I follow the College of Wooster guidelines for grading. “A” grades reflect excellent work, “B” grades very good work, “C” grades adequate work, and “D” minimal work. Grades of “F” are reserved for work that is unsatisfactory in its content, relationship to the assignment, and/or degree of effort. Plagiarism will always result in a failing grade.
Participation – Your active participation in class activities and discussion even those online are crucial to the success of the course. You are expected to come to class or participate in email discussions prepared and engaged. This includes referring to specific data, passages, and facts from our readings so that you can support your ideas with specific examples. This means reading, annotating, and rereading our articles and book chapters. You will be graded on the quality of your contributions to our class discussions. You cannot earn an excellent grade (A) in this class if you do not regularly contribute to our discussions. Simply logging on and posting a few sentences will result in a participation grade of “C” or “Satisfactory.”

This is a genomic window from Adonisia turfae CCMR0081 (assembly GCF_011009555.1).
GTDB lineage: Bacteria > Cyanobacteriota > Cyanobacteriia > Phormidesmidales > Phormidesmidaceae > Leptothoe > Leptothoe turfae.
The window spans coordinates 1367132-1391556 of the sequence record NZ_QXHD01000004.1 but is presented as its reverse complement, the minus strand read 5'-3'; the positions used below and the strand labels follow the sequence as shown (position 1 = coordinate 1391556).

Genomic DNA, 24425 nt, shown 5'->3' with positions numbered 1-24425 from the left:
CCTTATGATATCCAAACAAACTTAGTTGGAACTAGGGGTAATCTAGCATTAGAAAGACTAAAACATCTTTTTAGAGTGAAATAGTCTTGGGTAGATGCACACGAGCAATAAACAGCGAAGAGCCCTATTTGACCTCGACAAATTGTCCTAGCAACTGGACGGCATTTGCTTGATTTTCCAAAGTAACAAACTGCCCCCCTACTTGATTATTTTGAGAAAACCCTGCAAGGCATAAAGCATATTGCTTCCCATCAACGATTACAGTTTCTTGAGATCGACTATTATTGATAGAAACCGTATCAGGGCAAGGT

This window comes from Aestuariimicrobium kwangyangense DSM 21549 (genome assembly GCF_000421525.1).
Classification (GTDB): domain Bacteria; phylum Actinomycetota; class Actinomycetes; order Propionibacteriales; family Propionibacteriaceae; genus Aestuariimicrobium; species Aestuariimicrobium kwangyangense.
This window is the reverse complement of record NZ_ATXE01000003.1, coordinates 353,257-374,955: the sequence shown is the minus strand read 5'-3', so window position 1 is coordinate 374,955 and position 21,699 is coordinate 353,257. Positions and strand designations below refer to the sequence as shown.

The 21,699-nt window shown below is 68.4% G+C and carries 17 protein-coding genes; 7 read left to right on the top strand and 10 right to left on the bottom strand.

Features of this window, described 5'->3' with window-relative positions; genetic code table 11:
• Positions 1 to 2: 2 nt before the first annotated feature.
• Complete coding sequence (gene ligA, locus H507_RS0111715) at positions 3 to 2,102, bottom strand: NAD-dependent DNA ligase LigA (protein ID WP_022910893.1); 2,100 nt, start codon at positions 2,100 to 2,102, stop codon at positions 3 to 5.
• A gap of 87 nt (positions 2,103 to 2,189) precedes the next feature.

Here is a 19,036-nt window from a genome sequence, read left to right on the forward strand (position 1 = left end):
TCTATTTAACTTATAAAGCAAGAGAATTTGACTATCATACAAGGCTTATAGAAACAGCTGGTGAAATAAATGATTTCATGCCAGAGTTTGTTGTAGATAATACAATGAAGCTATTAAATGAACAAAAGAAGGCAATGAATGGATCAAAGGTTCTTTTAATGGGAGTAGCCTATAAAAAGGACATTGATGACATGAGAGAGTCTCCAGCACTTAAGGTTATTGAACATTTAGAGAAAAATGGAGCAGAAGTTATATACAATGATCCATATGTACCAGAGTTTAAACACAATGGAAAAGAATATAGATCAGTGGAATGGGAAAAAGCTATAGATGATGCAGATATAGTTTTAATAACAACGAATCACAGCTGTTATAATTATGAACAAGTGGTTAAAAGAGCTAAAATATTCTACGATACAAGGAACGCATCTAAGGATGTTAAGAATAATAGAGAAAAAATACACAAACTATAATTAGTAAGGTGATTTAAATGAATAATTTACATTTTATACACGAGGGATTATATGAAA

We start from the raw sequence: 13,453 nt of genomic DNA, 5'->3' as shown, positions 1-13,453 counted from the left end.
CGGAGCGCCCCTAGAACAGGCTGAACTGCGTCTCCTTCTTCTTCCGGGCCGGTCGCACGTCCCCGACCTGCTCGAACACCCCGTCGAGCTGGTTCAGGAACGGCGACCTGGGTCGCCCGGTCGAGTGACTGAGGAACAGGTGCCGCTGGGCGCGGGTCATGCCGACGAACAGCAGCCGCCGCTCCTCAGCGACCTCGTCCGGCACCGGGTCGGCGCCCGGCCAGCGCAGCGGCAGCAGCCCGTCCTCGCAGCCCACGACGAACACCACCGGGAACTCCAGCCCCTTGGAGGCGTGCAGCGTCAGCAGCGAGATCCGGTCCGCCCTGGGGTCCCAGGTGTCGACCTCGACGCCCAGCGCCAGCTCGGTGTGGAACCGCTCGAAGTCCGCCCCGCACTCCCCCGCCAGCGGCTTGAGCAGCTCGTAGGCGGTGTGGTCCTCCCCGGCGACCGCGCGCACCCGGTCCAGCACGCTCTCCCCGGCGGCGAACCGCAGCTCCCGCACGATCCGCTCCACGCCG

Assignments – Professionalism also means doing your best work and turning it in when it’s due.
Behavior – Professionalism also means logging in and treating everyone with respect.
response Discussions (30%)
To insure that students have the opportunity to demonstrate that they have processed the assigned readings, each week there will be either an in-class quiz, a paragraph summary assignment, or a short response paper. The short quiz is just that, ten or so multiple-choice questions about the readings. The (250-word) response paper will address a prompt and employ document analysis and accurate contextualization. You will receive two handouts on constructing a response paper.
paragraph summaries (20%)
Paragraph summaries will offer a one-sentence summary of each paragraph of the assigned readings.
Summary of Journal Articles (20%)
Each student will summarize two of the four journal articles assigned in this course. Everyone will be responsible for reading the articles. These 1000-word summaries will place the article in historiographic context, outline the basic argument, summarize the narrative, and offer a critical perspective of the article. Students will be assigned one article from the first half of the course and a second from the second half. You will receive a hand-out describing one potential structure for this assignment.
Traditional in-class midterm examination.